NOBODY talks about periods. Not really. It’s sort of up (or down) there with talking about going to the toilet; it’s deemed impolite and unnecessary.
Imagine standing in your office kitchen with a group of colleagues, talking about your stabbing menstrual cramps or your horrendously heavy flow. It just doesn’t happen.
That said, we’ve all heard of PMS. Most of us have experienced it in one way or another: memories of our mums, if not ourselves or our partners. You hear people refer to it all the time and even in workplaces there’ll be a nod towards her ‘time of the month’. This is because, even though we don’t like to discuss it, periods affect us all. It makes sense really — without them, we wouldn’t exist.
And yet nobody knows about PMDD, the evil omnipotent twin sister of PMS. That includes most GPs, even though it affects approximately 5-8%, that’s one in twenty at least, of all menstruating women.
PMDD stands for Premenstrual Dysphoric Disorder. It means that half-way through your cycle, when you release your egg, you get struck down with intense sadness, anger and paranoia. You often suffer significant bloating in your tummy and breasts. It is the Jekyll and Hyde of medical conditions.
Once your period starts, the cloud lifts. You go home and apologise to all the people you’ve hurt for the last week or so. And the following month you do the same thing.
I was diagnosed with PMDD at 34. I was living in the Middle East with two small kids and my mood was beginning to seriously affect my relationship. Of course, I only sought medical help when my tummy began to bloat so much that I looked five months pregnant. I couldn’t fit into my clothes and had zero energy; not easy when you have two kids under three.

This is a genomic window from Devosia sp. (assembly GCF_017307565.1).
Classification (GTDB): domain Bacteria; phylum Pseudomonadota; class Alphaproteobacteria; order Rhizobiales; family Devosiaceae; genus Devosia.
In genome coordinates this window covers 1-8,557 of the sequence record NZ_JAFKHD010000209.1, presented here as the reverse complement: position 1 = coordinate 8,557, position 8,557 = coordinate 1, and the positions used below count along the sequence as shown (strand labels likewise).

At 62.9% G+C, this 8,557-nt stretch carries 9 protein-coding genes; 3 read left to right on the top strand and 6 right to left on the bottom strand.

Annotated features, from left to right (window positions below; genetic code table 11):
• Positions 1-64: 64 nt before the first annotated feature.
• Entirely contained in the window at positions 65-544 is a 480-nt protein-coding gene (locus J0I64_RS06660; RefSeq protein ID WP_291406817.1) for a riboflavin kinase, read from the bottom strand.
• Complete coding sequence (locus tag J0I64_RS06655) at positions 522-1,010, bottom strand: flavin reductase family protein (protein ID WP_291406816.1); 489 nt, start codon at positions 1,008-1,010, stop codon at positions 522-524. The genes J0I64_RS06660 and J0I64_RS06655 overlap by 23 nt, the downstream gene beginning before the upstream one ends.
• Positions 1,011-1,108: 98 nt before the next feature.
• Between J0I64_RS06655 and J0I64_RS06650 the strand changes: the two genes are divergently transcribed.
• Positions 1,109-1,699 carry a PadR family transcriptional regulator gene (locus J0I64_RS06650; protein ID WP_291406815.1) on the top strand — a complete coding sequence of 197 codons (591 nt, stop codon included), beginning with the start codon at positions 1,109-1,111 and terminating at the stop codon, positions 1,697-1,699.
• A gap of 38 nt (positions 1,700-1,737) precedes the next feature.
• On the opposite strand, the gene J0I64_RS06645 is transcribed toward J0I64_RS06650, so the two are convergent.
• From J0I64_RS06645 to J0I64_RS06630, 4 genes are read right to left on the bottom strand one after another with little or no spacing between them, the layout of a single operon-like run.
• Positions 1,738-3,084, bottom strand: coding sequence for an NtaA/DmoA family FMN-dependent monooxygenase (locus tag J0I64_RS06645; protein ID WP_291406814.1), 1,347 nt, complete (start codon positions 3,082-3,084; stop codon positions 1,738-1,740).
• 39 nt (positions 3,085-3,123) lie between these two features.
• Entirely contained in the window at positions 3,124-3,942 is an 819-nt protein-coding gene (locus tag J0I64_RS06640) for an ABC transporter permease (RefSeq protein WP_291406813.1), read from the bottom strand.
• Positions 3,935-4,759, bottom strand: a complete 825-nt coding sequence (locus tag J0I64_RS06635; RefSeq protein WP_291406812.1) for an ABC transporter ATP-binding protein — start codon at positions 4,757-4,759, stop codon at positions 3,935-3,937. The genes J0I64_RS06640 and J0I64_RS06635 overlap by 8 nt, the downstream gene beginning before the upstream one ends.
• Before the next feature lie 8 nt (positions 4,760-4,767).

So, with the support of my sister and husband, I went to the hospital to be checked. As it is all private healthcare in Abu Dhabi, when they test you, they REALLY test you. I was checked for everything and when I went back for the results, I was devastated to learn that the results were clear.
I broke down in tears. I knew in my heart that something was wrong. I also feared that I wasn’t going to manage continuing to face the battle for very long. The doctor was wonderful, he knelt by the bed and asked me if I was happy at home, if my husband treated me well.
When I assured him that thankfully I wasn’t one of the many women suffering domestic abuse, he paused for thought. In my memory, this doctor looks like Kramer from Seinfeld - without the crazed expression and with slightly less wacky hair. He looked at me, considered my reaction to being told I was medically fine, and diagnosed me with PMDD.
It is hard to express what this moment has meant for me. The next time I went back to the hospital the doctor was gone. He was an angel that saved me, in a place where mental health is only beginning to get serious attention.
PMDD is reportedly hormonal and genetic. Researchers at the National Institute of Health in the US have found that women with PMDD have an altered gene complex that processes hormones and stressors differently. So, it is when women have a genetic sensitivity to progesterone and estrogen, that they have a violent reaction mid-way through a menstrual cycle.
The really upsetting thing is that most medical professionals still don’t know about it. Since my diagnosis, I have educated three different doctors, sharing my condition and what I need to deal with it. Thankfully, there are plenty of support groups on Facebook, revealing the true extent of the problem.
My hope is that my two daughters won’t have to face the same bewildering battle as me. But this can only change if we talk about it more. This might mean bravely mentioning your period in public.
We must recognise that periods allow us to reproduce and they have a huge impact on our daily lives.
This will hopefully invite more interest in PMS and importantly, PMDD too.
Until things change socially, my advice is that If you feel you are suffering you need to start tracking it. Talk to your female relatives about their experiences. Visit your doctor with your records and research and tell them about the condition. If you’re lucky, they will have heard of it and some doctors have. If not, you will have to fight your ground and do what you can to make your life better, in some cases to make it bearable.
Having returned to Ireland, I will never again meet the doctor who diagnosed me, but I owe him so much. All I can do is talk about my experience, talk about my symptoms and hope beyond hope that I reach someone suffering out there in silence.